By Gila Norich
UNICEF’s NextGen event held on October 10th in collaboration with Techfugees served as a strong reminder that the brightest and most well-placed in the tech sector remain deeply engaged in supporting the development of tech-based solutions that address the needs of refugees and other displaced placed persons, of which there are a staggering 65M around the world today.
The event opened with an emotive presentation by Steve Vranakis, Executive Creative Director of Google Creative Lab, who visited Lesbos in Autumn 2015, in the aftermath of a summer that brought nearly 1M refugees and asylum seekers – men, women, and children fleeing for their lives – onto European shores.
Recalling the frame of mind that summer, Vranakis opened, “people in the government were arguing in parliament and places like that, so I brought my team of creative activists [to Lesbos] who were uniquely positioned to make things quickly.”
In under 48 hours, his team came up with refugeeinfo.eu, a website designed to provide timely and much needed logistical information to the new arrivals; things like where go to find shelter, where to sleep, eat, receive medical care, and most importantly, information about the refugee application process – the long and opaque application each person claiming asylum must make in order to obtain official recognition and legal status.
Steve mentioned the success the app had in keeping new arrivals safe in their first hours and days on foreign soil. Built in google docs, it was kept black and white to conserve battery power and effectively a CMS so that NGOs could update it in real time, use and deploy it easily.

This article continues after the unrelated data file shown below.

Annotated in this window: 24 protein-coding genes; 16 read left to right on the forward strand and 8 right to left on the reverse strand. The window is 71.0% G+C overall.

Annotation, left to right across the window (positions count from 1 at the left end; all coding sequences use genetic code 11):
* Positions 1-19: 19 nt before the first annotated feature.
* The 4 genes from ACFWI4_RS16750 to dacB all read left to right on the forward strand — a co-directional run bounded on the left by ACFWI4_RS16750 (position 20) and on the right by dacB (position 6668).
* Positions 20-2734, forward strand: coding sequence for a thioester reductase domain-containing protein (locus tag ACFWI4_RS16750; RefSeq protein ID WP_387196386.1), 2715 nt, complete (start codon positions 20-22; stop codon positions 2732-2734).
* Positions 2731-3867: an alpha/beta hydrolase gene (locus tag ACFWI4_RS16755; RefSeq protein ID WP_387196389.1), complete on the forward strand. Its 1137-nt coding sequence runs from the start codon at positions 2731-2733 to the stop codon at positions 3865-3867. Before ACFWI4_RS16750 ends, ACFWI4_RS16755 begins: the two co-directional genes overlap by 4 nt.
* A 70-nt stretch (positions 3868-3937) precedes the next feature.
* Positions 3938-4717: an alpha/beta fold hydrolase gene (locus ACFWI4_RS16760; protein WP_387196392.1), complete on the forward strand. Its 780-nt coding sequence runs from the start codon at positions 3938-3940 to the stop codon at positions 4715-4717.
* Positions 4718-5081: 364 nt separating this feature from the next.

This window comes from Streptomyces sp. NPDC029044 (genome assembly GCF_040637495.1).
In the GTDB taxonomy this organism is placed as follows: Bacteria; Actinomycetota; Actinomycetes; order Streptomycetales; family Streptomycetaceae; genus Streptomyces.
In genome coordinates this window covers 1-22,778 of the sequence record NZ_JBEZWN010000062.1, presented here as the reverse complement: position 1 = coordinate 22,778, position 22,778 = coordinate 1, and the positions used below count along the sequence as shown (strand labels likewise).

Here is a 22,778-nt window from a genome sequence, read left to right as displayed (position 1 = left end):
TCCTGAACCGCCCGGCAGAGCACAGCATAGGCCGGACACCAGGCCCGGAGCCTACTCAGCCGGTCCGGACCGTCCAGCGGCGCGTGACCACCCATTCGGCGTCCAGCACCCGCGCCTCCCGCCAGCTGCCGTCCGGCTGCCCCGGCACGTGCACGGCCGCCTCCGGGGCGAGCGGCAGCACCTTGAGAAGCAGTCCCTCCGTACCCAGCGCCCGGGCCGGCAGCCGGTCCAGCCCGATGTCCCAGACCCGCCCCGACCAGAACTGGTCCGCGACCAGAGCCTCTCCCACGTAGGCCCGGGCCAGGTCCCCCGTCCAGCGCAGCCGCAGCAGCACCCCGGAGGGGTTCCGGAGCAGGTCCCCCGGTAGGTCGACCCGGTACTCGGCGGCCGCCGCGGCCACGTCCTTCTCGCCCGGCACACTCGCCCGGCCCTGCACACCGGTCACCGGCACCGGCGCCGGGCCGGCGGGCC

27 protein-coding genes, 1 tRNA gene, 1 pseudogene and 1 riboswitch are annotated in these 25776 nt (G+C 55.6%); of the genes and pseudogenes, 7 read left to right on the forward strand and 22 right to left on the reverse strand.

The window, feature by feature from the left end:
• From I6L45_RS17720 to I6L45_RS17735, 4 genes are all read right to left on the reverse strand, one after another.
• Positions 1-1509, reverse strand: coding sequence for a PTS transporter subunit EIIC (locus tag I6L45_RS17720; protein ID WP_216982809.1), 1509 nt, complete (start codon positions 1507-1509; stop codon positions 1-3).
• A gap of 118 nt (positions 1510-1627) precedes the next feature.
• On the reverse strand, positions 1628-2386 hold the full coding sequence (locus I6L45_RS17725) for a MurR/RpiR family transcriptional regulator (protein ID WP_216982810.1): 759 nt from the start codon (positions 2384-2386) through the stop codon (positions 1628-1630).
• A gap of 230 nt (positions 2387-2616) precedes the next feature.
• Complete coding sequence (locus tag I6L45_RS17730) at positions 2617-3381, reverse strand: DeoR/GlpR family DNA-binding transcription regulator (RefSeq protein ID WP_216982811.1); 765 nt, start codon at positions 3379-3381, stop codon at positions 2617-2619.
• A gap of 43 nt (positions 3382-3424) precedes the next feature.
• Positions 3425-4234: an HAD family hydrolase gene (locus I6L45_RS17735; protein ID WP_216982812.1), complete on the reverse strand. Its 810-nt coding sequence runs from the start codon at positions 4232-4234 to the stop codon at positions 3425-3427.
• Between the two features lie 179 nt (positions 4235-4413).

“In harnessing technology for the refugee crisis, Wi-Fi and battery life become Maslow’s Hierarchy of Needs,” Vranakis told a packed audience of technologists, development practitioners and young professionals inspired by NextGen’s call to action. Today, over a year into the current refugee crisis, 30 NGOs and counting still use the site to convey information and it is accessed by 1,000 refugees daily.
Steve Vranakis’ introduction made the point early: When implemented correctly, technology is a valuable tool for change. In the words of one of the panelists to follow, “This whole movement is about “providing tech support to refugees.”
But a question begs answering – how do we know what’s implemented correctly? The evening’s panelists – representatives from leading refugee tech organizations Techfugees, Hello Hubs, Little Bridge, and Worldwide Tribe – provided important insights into the main issues concerning refugee tech. These organizations exemplify leading examples where technology is being applied successfully to mitigate specific social challenges exacerbated by the refugee crisis – peer and family interaction, access to education, and women’s empowerment, among others.
Moderating the discussion, Krizia Delgado, Manager of the Global Immigration Program at the Jamae Law Group and head of the International Migration and Refugee Hub Project, prompted the panelists to distil both the why and the how refugee tech is bringing important change.
Tech is a tool
“What’s most important are the actual users behind the technology,” Katrin Macmillan of Hello Hubs, a community-built, off-grid internet kiosks for education and development, asserted.
“For us, it is Important that refugees build the technology. As a tool, the Hubs provides a way to hear the grassroots news, stories that go beyond a reductionist news cycle. The displaced from all around the world can talk about and share their experiences – and be heard.”
Josephine Goube, COO of Techfugees, a London-based enterprise leading the tech community response to the needs of refugees, explained, “quite simply, technology connects people. In contrast to the way people in western economies use apps and technology – namely for productivity reasons – refugees are using technology to communicate.”
User-centered design and data privacy